Monday, May 4, 2015

Let Them Plant Coca Leaf?

A graphic from El Tiempo portrays the recent jump in coca leaf acreage in Colombia. 
The reports that coca leaf acreage in Colombia leaped during 2013 - by between 15% and 39%, depending on whose counting - are a big blow to drug warriors. That's because Colombia has been the model student in the War on Drugs, employing an aggressive United States backed campaign of manual eradication and aerial spraying against the base ingredient of cocaine. 
A plane sprays herbicide
 on jungle coca leaf plots.

The war on cocaine was never a grand success, as the drug's availability on North American city streetcorners attests. However, the fact that acreage has rebounded in Colombia even as the government used aggressive aerial spraying with glyphosate against the crop is a serious sign. 

And, now, the use of glyphosate in Colombia is being challenged because of a World Health Organization report that the herbicide might cause cancer.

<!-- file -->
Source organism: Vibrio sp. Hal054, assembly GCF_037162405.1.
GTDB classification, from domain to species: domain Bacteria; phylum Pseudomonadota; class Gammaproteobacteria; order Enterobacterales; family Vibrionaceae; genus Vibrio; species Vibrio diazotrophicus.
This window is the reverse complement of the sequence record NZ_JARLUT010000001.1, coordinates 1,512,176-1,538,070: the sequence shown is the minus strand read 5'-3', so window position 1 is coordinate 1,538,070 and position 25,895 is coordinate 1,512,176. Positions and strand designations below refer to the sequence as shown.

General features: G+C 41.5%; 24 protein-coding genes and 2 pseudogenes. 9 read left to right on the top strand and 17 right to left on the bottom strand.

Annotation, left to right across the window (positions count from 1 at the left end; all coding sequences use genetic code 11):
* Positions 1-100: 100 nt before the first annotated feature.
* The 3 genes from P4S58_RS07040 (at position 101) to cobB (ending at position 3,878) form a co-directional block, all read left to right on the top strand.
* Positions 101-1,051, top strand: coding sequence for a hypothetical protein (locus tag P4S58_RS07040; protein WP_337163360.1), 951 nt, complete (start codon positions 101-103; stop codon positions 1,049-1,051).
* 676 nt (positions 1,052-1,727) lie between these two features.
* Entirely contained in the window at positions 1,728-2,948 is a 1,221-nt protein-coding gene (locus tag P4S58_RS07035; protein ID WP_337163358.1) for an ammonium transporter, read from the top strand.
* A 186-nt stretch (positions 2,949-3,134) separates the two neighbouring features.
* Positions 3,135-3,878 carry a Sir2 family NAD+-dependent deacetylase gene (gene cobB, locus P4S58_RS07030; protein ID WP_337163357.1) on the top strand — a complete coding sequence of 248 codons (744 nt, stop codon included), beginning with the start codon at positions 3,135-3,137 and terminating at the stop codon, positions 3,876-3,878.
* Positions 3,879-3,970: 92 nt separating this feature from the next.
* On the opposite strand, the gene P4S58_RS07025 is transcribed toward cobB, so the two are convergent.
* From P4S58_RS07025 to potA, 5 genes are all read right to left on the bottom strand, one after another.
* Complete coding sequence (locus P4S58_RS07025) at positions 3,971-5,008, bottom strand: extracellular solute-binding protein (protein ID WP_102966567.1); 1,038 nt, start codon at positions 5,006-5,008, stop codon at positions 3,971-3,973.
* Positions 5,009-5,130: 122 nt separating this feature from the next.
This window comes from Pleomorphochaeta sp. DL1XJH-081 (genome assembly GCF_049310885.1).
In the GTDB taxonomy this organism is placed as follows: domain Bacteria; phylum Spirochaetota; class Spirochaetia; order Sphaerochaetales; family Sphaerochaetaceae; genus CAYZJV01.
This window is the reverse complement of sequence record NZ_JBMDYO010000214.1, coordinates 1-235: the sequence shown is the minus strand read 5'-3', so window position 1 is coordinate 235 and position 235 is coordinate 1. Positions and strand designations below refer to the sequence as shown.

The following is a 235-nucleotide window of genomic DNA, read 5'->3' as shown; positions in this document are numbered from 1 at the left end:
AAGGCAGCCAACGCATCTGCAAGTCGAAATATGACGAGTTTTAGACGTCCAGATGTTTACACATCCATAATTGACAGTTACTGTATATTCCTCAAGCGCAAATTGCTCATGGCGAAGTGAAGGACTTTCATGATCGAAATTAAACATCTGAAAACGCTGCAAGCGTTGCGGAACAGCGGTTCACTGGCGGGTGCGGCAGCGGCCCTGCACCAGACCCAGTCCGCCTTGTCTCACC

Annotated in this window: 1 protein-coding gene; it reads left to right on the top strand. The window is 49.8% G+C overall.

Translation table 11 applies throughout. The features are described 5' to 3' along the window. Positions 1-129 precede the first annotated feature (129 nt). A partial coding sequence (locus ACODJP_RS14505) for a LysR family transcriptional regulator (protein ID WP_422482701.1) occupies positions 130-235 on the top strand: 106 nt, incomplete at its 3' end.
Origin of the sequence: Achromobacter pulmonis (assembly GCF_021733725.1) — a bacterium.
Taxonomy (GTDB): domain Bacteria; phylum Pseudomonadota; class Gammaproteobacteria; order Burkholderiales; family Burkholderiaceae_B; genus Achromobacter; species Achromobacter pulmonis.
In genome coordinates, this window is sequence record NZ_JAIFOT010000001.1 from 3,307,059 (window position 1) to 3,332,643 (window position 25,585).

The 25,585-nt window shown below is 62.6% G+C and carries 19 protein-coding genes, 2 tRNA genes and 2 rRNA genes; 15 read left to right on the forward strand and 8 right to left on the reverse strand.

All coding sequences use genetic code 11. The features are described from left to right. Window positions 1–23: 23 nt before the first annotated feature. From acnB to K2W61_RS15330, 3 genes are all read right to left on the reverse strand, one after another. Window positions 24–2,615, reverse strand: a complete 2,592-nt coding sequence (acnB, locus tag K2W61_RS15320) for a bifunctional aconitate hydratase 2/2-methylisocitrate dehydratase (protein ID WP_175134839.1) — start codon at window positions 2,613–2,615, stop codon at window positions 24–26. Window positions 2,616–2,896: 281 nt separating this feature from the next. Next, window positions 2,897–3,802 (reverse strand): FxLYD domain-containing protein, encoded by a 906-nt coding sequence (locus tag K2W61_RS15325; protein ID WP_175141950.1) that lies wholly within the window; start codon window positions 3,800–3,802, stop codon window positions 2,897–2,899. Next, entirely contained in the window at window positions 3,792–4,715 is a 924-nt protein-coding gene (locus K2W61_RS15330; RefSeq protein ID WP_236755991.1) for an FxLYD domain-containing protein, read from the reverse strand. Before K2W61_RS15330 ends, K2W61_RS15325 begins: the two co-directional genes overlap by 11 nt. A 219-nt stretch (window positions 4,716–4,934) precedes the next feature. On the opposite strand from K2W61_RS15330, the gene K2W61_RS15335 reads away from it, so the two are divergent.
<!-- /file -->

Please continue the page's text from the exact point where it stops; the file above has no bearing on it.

Historic coca leaf production, 2001 - 10.
Colombia's production is in light blue.

Drug eradication doesn't appear to have succeeded ever, anywhere in history, perhaps because it goes against basic laws of supply and demand. As the supply of drugs is cut, prices rise, increasing profits for traffickers and incentives to plant drug crops in other locations. There have been recent reports of coca plant cultivation in Mexico, far from the plant's three traditional sources: Colombia, Peru and Bolivia. 

Replacing drug crops with licit crops would make sense, if only those legal crops were as or more profitable than coca leaf. However, because coca leaves sell for high prices and have advantages of durability and easy transport, many campesinos will always want to produce them.

Perhaps there's a better solution: End futile and expensive eradication programs, which have done much to antagonize Latin Americans against the U.S., decriminalize the drug and concentrate on demand reduction in the consuming nations. According to one RAND report, that's a much more cost-effective way to reduce demand, in any case.

Manual eradication is slower and more dangerous.
World coca flows. (Graphic: UNODC.)

By Mike Ceaser, of Bogotá Bike Tours

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